The Royal Family in recent years have had their difficulties.
Like every family, the funeral will be their chance to say goodbye – but they will be aware that like so many royal events that have been held in Windsor, the eyes of the world will be on them.
Inevitably, this week the family reuniting in their grief has again brought a renewed interest in relationships and disagreements.
That understandably makes the family uncomfortable. It’s one of the reasons the Queen has decided they won’t wear military uniforms to avoid that being a distraction. They want the only focus to be the man who has been such an influential presence in all their lives.
And that is why the funeral will be the ultimate tribute to Prince Philip, albeit stripped back because of the COVID-19 pandemic.
In a strange twist of fate, the restrictions mean it is probably even more of the type of ceremony that the duke would have wanted.
The military procession will still be striking, and a fitting display for such an important national figure, but inside for the service itself, it will be his family who make up the congregation: his wife, his children and grandchildren who will sit in the quire, an intimate but ornate space next to the altar inside St George’s Chapel, mourning his death quietly together.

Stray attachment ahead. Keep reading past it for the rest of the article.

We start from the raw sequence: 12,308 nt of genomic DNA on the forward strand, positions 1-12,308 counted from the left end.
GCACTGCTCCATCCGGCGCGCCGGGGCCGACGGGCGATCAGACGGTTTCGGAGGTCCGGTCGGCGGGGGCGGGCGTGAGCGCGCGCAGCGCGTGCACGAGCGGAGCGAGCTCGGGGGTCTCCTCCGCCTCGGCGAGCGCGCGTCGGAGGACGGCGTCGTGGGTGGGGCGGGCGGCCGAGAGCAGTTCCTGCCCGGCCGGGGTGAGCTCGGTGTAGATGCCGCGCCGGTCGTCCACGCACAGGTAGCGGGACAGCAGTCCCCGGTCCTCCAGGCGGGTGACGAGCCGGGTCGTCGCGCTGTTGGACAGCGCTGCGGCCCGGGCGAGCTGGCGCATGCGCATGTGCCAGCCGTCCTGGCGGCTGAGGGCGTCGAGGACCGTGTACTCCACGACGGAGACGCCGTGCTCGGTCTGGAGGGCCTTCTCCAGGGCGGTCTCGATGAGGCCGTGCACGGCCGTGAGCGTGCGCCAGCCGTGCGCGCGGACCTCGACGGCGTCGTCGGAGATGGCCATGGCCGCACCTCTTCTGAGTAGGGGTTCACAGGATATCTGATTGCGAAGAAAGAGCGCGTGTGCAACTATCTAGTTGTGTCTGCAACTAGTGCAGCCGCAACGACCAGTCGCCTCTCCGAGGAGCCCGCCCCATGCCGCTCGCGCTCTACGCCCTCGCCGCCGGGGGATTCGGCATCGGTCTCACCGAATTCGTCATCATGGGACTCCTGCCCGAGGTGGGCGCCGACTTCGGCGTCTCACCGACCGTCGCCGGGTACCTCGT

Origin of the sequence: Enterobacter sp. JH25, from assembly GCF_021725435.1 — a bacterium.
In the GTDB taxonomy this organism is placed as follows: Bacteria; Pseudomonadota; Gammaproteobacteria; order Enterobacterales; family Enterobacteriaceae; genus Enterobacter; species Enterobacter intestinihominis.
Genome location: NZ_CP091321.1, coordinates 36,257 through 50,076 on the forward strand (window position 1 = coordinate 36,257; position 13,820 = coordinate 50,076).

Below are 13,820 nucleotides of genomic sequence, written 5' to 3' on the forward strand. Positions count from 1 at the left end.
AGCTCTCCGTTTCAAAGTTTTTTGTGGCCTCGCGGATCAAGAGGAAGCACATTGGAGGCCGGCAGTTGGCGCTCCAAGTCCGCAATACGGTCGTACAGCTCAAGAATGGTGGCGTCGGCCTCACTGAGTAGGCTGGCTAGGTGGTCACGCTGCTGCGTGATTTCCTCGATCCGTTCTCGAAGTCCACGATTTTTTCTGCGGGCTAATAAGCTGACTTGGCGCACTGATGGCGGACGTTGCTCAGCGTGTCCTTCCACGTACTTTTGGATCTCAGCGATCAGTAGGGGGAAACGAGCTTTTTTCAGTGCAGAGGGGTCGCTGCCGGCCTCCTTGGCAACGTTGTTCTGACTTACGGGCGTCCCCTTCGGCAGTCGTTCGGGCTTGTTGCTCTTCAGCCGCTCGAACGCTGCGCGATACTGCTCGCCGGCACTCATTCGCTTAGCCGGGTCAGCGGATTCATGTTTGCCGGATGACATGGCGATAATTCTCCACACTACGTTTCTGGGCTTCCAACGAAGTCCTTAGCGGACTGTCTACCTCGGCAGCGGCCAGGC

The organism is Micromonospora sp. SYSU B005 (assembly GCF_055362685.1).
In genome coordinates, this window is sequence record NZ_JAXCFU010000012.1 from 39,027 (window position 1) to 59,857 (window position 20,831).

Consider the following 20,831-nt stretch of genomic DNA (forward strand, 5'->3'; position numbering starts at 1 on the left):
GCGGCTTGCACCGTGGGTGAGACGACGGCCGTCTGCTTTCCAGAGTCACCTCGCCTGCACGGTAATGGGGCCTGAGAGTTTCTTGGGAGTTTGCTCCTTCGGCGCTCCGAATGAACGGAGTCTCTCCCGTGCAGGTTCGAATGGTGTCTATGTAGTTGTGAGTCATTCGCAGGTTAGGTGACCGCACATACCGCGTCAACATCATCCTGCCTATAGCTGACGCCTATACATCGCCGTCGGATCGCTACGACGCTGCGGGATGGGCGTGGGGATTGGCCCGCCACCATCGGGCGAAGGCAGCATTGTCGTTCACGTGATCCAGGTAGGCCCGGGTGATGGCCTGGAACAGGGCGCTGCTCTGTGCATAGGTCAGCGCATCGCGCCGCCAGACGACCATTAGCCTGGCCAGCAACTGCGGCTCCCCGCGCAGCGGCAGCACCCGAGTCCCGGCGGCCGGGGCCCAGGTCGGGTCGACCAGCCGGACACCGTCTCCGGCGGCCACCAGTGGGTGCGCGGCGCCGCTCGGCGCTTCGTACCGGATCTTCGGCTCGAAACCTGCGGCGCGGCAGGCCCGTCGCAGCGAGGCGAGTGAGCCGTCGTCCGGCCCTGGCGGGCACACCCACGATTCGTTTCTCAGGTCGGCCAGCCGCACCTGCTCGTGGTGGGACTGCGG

What will come across in the funeral, from the music to the military procession, is just how much Prince Philip was involved in the planning.
The quirky touches, like the Land Rover he designed to carry his coffin, the fact buglers from the Royal Marines will sound "action stations" at the end of the service, it will unmistakably be a reflection of him, a reminder of how he was always respectful of tradition, dedicated to a life of public service but also not afraid to do things differently.
While the Royal Family want this to be a testament to his remarkable life and his lasting endeavours, this will be a deeply personal moment for them all.
The tributes this week have been in some ways surprisingly candid, beautifully warm and affectionate, for a family who usually like to keep their personal relationships private.
Their willingness to share with us photographs from their own collections, showing a side of Prince Philip we didn’t often see in public, a part of him that clearly meant so much to them all.
They have been genuinely touched by the messages of condolence that have come from around the world and across the UK.
COVID-19 has meant they haven’t been able to go out, meet people and engage with the public in the ways they may have wanted.
But the fact that they are still allowing cameras inside the castle grounds for this close family funeral, and will be sharing the order of service, shows a genuine desire that everyone can join them in this moment of mourning.
Remembering the duke, a dedicated consort and a man who they loved very much.